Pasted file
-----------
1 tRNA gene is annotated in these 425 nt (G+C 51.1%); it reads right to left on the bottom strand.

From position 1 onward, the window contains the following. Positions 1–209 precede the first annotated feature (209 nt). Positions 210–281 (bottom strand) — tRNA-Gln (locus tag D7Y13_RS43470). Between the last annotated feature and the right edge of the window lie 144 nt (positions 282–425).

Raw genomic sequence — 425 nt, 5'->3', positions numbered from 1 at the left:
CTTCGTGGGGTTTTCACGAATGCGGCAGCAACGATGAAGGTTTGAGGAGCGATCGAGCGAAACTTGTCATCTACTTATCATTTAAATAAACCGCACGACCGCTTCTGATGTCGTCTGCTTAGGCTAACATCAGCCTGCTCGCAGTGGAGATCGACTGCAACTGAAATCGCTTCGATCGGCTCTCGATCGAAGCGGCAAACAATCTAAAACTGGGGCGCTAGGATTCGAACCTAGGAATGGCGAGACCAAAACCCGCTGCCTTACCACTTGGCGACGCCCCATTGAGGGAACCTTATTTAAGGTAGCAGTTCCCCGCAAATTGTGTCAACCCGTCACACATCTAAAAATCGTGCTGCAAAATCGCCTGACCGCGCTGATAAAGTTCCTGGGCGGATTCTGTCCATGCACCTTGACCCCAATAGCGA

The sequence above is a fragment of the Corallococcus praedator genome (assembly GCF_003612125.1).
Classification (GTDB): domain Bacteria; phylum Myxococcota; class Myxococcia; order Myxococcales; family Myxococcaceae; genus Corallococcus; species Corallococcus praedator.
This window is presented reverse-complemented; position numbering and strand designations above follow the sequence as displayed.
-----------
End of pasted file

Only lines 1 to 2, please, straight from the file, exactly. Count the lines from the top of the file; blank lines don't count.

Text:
1 tRNA gene is annotated in these 425 nt (G+C 51.1%); it reads right to left on the bottom strand.

From position 1 onward, the window contains the following. Positions 1–209 precede the first annotated feature (209 nt). Positions 210–281 (bottom strand) — tRNA-Gln (locus tag D7Y13_RS43470). Between the last annotated feature and the right edge of the window lie 144 nt (positions 282–425).